Machine Vision Solutions Leverage Flowchart Programming 15319

Al Presher

November 3, 2016

3 Min Read
Machine Vision Solutions Leverage Flowchart Programming

Machine builders and integrators implementing machine vision solutions are, from necessity, always looking for ways to implement higher-performance systems, reduce overall system costs, and limit the time required for application software development.

In response to these trends, new technology from Matrox Imaging implements a hardware-independent integrated development environment (IDE) that lets users create an application flowchart and HMI solutions. This enables machine vision projects to develop from concept to completion in much shorter development times, without the need for conventional programming.

Bending the Cost Curve

"If you look at our product lines, we offer both hardware and software solutions but there is a commonality in focus on bringing costs down," said Sam Lopez, director of sales and marketing for Matrox Imaging. "In the past, no one talked about cost until they had decided that the technology was right and the system specifications were met. These days, almost every discussion starts with cost. Customers assume there is a solution, but immediately want to know what it's going to cost."

A new hardware-independent integrated development environment (IDE) lets users create an application flowchart and HMI, taking machine vision projects from concept to completion in record time, without the need for conventional programming.

Lopez said system options and the complexity of the system configuration will often have an impact on cost. But from the supplier's perspective, system components and subsystems need to be as inexpensive as possible. The result is fewer "bells and whistles" in the base products, and a need to keep variations separate and optional. Solutions need to be flexible enough to support additional options but this often makes the design more complex and the R&D process more expensive.

"What we try to do is deliver the best possible solutions at the lowest possible price. From a software standpoint, the trend is to focus on the best software functionality that is both the easiest to use and reduces development times and time-to-market," Lopez said.

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One key trend helping the situation is that, with costs coming down, machine vision is finding more and more applications within the manufacturing cycle. In the past where people would inspect, for example, just the final product or at a final major step in the assembly, OEMs are inserting more inspection equipment at various places which provides an opportunity to detect and stop or modify the process before the product moves down the line. Bringing down the cost adds complexity to the development process of finding and creating new solutions at low enough cost points but, with volumes going up, suppliers are recovering their initial investments.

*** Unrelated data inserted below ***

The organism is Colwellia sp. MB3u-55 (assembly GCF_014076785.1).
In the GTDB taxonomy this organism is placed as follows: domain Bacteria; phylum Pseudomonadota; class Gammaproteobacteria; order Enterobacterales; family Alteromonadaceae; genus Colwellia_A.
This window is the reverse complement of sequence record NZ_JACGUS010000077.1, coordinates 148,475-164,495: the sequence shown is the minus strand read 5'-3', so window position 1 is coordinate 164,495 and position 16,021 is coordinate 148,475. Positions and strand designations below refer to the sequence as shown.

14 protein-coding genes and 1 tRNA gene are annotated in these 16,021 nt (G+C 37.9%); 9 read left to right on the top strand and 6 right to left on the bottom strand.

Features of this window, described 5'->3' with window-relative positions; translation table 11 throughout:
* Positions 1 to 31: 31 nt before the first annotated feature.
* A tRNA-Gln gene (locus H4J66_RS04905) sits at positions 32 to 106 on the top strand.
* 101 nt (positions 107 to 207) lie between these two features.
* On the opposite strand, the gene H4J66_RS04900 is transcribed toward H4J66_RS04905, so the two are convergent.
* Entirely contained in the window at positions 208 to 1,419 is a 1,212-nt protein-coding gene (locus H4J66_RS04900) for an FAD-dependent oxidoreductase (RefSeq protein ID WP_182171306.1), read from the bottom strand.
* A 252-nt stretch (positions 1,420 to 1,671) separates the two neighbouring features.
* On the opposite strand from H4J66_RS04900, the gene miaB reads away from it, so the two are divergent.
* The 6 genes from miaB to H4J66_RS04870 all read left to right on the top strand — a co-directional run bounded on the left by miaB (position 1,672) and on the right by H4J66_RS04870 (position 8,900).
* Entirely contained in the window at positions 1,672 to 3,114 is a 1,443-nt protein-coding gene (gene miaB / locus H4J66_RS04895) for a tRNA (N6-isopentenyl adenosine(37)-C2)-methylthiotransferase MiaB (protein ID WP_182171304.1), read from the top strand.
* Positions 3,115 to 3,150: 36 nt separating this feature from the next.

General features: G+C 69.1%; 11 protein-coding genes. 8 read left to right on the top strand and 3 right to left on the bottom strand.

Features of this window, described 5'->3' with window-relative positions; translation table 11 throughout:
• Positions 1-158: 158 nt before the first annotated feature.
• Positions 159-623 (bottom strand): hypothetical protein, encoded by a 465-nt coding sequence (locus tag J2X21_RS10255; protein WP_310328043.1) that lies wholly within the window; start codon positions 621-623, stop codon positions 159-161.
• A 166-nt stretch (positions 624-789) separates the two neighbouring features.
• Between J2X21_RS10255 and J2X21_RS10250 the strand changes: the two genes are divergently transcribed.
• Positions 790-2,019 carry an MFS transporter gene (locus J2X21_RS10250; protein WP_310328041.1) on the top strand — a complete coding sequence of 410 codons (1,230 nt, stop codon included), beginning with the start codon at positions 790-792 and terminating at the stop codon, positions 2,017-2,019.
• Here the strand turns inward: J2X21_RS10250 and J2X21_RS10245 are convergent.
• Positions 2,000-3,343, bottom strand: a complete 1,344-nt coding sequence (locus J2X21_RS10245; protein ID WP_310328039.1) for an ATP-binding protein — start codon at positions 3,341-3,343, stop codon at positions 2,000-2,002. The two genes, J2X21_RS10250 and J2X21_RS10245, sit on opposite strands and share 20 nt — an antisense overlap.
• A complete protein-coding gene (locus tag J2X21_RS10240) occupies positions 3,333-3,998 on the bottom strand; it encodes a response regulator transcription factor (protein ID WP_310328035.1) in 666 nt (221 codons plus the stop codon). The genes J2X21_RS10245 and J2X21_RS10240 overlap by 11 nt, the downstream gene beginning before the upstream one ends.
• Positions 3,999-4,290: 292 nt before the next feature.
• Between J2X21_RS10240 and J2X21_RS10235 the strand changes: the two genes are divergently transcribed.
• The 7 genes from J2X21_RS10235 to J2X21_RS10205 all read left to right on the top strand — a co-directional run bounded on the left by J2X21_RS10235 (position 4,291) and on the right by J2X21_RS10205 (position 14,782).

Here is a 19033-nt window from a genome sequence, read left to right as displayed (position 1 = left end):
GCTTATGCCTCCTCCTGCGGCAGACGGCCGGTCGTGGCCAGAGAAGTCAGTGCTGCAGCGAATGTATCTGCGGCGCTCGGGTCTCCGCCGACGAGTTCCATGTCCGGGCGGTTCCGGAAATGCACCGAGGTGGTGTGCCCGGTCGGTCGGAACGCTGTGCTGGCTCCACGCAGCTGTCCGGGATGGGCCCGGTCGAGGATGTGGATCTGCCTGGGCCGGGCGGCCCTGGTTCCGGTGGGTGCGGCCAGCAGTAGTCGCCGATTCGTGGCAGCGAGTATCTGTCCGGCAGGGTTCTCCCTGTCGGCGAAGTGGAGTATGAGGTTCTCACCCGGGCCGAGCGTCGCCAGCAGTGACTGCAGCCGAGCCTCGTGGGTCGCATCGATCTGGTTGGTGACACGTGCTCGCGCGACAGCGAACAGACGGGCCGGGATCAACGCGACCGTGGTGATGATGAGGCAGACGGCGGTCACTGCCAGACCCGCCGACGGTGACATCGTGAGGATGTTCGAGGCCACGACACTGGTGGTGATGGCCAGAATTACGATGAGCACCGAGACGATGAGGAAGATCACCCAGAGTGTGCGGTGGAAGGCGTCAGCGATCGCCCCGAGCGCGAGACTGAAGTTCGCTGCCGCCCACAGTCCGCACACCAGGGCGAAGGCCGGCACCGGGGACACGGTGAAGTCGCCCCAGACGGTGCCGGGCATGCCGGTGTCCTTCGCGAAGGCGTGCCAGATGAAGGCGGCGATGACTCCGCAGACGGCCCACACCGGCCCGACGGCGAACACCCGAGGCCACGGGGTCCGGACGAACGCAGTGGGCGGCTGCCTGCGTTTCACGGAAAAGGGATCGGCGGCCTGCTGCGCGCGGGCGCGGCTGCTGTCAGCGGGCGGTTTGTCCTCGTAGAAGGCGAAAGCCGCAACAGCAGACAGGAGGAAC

Focus on Software Solutions

Lopez said customers are definitely focused on the types of software solutions that suppliers can offer. Where engineers can use a library or software development kit (SDK) to develop custom applications, we've now reached the point where solutions are available for those people who don't want to do too much programming and/or limit the amount of programming required because those resources are becoming more and more scarce.

"We have been committed to developing more high-level software tools to reduce programming complexity, and have brought it to the point where people are creating applications by developing simple flowcharts," Lopez added. "In these environments, there's no need for C, C++ or C# programmers because users can design their application using the intuitive software interface and by employing templates that are provided in the tool. Using the templates, users can modify and re-configure different options to adapt the template for specific needs."

About the Author(s)

Al Presher

Al Presher is a contributing editor for Design News, specializing in automation and control and writing on automation topics, machine control, robotics, fluid power, and power transmission since 2002. Previously he worked in the electronic motion control field for 18 years, most recently as VP of Marketing for ORMEC Systems Corp (manufacturer of PC-based servo control systems).  Previously, he worked as Editor for Plant Systems and Equipment and Appliance magazines.  He holds an MA in magazine journalism from the S.I. Newhouse School of Public Communications at Syracuse University.

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